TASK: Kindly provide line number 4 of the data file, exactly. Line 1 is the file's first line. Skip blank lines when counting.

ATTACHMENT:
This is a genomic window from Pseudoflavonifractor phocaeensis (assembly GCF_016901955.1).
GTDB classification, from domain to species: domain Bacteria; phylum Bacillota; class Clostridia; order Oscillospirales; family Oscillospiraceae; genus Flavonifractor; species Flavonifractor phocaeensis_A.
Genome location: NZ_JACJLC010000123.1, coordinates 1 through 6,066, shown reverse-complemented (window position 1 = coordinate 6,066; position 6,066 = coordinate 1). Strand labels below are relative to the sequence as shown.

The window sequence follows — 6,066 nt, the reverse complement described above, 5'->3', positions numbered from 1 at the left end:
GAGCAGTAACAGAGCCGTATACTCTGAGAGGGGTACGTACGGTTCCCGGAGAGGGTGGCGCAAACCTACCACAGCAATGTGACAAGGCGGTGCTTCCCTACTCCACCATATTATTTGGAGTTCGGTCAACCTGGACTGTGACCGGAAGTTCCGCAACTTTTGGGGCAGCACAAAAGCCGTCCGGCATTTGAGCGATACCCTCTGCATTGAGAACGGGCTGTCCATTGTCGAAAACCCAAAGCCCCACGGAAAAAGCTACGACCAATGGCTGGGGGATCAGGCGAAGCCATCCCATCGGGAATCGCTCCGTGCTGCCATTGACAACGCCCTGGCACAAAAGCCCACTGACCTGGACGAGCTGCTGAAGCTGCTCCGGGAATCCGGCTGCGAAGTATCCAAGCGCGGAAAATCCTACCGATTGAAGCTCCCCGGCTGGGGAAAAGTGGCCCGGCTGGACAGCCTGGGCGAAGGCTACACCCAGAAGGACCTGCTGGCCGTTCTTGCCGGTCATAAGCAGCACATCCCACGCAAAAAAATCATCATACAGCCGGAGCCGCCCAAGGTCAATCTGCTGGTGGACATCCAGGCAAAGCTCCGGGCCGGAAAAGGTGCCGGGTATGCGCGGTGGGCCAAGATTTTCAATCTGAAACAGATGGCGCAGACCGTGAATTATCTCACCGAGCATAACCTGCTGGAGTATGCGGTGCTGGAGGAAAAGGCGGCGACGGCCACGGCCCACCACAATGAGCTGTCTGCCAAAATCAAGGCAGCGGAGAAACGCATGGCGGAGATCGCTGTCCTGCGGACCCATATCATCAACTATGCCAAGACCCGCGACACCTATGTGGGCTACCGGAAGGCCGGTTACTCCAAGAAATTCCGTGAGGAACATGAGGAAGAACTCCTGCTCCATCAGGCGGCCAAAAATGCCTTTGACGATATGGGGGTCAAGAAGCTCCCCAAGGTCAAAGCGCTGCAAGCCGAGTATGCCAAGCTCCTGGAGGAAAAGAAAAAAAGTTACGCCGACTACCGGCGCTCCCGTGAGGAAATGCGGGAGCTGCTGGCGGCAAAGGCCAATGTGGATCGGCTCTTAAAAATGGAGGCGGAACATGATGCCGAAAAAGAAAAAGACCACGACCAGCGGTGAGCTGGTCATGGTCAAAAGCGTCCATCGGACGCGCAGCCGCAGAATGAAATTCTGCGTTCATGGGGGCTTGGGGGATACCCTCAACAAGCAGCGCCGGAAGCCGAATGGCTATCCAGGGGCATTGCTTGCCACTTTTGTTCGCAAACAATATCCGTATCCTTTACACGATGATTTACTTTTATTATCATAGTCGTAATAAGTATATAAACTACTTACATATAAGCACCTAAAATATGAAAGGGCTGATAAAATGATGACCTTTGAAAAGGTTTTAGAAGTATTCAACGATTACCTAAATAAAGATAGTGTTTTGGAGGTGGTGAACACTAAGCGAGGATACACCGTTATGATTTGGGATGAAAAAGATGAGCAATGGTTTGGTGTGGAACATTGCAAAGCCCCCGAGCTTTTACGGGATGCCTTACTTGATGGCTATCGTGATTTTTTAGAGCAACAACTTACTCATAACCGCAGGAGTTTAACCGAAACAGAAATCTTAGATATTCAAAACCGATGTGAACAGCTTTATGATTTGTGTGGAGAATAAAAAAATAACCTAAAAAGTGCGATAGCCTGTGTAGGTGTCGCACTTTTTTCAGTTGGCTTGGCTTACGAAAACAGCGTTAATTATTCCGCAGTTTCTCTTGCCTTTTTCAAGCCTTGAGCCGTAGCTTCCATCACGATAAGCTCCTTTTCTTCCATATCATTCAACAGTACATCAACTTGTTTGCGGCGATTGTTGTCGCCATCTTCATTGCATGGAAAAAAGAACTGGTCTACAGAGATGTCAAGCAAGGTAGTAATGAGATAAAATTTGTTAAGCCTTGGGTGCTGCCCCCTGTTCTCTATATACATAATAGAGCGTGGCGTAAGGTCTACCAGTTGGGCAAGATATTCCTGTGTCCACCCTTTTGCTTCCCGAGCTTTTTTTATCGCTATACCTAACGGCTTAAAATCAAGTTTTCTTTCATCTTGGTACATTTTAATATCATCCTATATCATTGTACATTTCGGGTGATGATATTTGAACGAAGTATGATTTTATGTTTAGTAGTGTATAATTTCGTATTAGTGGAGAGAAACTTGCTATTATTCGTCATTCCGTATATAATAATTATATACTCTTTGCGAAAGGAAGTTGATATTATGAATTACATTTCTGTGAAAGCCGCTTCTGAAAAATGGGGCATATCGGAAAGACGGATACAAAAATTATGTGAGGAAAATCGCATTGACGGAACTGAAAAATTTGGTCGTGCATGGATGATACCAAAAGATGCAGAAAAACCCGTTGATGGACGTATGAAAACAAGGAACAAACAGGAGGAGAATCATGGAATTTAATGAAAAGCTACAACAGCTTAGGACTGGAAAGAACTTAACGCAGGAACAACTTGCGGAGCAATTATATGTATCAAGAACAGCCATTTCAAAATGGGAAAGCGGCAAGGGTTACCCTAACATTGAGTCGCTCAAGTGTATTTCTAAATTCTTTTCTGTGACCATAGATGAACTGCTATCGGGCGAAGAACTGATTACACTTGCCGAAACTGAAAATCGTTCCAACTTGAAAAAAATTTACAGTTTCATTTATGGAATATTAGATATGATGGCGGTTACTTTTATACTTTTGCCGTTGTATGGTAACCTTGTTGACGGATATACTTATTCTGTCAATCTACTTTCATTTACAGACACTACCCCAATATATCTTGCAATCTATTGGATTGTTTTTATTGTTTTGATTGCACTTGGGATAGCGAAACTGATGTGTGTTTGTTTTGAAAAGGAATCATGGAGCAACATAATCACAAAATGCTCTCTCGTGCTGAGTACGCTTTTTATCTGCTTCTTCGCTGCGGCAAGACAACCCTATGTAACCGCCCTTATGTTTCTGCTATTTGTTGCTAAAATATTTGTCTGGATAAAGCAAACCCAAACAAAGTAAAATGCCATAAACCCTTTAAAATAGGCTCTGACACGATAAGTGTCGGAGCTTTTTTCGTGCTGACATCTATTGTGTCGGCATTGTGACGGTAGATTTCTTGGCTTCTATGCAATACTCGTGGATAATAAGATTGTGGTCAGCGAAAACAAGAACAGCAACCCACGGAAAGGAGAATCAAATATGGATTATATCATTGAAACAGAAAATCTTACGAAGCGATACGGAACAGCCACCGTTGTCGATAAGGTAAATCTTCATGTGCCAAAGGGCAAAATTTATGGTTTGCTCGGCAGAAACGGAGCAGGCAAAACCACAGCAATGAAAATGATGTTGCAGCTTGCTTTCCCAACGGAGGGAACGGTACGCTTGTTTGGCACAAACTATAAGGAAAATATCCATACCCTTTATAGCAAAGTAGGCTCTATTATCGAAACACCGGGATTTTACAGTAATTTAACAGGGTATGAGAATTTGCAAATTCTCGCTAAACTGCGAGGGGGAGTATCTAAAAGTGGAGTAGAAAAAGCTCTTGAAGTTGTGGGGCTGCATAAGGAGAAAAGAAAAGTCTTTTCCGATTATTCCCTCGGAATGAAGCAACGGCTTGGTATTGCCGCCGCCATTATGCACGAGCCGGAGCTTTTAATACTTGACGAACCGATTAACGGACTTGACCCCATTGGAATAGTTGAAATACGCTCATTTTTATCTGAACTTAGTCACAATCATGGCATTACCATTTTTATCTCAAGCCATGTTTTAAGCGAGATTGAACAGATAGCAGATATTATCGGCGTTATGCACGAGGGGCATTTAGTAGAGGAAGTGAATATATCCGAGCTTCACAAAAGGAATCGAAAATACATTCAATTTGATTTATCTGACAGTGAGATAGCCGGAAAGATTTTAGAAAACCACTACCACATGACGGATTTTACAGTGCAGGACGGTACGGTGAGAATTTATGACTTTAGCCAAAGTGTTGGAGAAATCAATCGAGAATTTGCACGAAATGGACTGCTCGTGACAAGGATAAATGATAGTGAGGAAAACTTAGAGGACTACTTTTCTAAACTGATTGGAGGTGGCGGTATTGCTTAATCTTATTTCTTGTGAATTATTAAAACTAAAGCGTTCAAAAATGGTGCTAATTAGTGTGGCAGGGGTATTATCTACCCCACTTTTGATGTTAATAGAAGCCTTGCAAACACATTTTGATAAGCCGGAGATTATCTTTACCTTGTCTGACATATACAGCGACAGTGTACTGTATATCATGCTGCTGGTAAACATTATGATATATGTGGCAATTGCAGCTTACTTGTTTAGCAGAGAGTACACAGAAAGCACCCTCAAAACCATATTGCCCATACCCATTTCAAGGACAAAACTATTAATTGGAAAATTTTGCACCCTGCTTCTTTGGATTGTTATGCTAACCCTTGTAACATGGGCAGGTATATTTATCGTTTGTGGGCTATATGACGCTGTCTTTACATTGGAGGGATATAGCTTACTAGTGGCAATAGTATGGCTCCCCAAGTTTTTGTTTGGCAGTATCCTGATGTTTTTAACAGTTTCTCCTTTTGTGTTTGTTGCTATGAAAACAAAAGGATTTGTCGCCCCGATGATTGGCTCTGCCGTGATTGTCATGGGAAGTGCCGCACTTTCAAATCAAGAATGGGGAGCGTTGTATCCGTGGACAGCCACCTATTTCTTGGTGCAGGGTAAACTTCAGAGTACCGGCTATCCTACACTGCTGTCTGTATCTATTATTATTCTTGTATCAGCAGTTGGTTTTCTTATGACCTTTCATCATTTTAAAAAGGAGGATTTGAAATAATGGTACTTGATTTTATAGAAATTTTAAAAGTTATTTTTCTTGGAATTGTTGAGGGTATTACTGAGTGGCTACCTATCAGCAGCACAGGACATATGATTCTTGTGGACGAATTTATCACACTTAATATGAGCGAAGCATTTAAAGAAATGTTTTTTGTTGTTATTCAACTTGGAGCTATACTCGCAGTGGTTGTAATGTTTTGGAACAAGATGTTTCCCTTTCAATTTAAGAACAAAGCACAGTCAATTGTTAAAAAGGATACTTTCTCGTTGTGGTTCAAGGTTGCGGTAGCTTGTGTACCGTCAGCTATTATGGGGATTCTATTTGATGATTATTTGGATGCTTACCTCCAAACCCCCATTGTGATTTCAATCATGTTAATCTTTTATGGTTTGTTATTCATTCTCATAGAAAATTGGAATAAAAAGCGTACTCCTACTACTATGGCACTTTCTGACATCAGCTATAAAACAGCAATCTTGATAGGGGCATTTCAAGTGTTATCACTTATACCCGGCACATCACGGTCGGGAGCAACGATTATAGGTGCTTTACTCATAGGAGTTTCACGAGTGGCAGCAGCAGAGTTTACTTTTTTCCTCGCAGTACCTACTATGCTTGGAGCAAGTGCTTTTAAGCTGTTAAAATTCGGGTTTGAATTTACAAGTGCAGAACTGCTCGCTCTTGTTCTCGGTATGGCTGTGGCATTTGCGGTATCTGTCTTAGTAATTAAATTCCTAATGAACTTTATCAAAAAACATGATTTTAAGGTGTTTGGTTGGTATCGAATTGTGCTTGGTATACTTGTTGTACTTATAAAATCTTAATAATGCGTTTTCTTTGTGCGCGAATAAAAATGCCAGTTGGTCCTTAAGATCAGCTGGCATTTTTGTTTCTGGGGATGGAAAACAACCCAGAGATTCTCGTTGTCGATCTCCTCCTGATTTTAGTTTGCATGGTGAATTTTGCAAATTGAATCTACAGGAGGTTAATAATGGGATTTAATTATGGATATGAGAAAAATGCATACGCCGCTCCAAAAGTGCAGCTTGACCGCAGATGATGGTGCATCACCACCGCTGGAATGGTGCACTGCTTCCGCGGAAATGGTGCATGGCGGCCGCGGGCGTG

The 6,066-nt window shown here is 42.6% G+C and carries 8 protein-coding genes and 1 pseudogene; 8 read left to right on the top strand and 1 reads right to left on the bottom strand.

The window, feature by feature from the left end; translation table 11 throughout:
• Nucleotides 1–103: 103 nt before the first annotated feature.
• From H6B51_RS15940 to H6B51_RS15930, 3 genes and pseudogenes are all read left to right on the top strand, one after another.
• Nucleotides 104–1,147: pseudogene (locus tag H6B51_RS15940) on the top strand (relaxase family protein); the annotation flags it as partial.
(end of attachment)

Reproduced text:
The window sequence follows — 6,066 nt, the reverse complement described above, 5'->3', positions numbered from 1 at the left end: